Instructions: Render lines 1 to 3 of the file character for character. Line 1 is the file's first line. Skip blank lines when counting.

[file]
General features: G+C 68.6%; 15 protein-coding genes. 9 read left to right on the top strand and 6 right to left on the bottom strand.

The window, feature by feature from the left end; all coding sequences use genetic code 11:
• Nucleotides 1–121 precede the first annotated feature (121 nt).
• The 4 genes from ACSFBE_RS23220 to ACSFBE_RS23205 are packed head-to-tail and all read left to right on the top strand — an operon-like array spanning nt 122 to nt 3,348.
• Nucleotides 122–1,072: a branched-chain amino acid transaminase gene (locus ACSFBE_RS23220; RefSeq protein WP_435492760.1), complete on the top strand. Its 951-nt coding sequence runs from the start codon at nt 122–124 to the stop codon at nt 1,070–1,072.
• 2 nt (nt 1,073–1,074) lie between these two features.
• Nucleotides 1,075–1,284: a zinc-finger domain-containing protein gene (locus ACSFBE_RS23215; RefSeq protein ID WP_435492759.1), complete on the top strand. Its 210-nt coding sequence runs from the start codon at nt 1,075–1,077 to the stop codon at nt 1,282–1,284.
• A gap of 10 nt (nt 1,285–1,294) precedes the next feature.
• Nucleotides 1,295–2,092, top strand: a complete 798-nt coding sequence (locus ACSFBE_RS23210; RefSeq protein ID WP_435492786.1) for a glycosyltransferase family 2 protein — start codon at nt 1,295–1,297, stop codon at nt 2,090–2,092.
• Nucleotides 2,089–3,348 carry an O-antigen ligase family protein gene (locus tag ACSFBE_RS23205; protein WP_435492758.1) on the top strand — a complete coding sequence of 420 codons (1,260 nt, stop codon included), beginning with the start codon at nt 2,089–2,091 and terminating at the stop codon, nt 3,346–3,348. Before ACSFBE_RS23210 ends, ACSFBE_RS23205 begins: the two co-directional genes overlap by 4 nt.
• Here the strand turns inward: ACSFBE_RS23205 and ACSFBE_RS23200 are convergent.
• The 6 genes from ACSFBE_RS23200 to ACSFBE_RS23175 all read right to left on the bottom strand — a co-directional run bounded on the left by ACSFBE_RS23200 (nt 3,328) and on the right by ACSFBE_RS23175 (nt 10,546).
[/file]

General features: G+C 68.6%; 15 protein-coding genes. 9 read left to right on the top strand and 6 right to left on the bottom strand.

The window, feature by feature from the left end; all coding sequences use genetic code 11:
• Nucleotides 1–121 precede the first annotated feature (121 nt).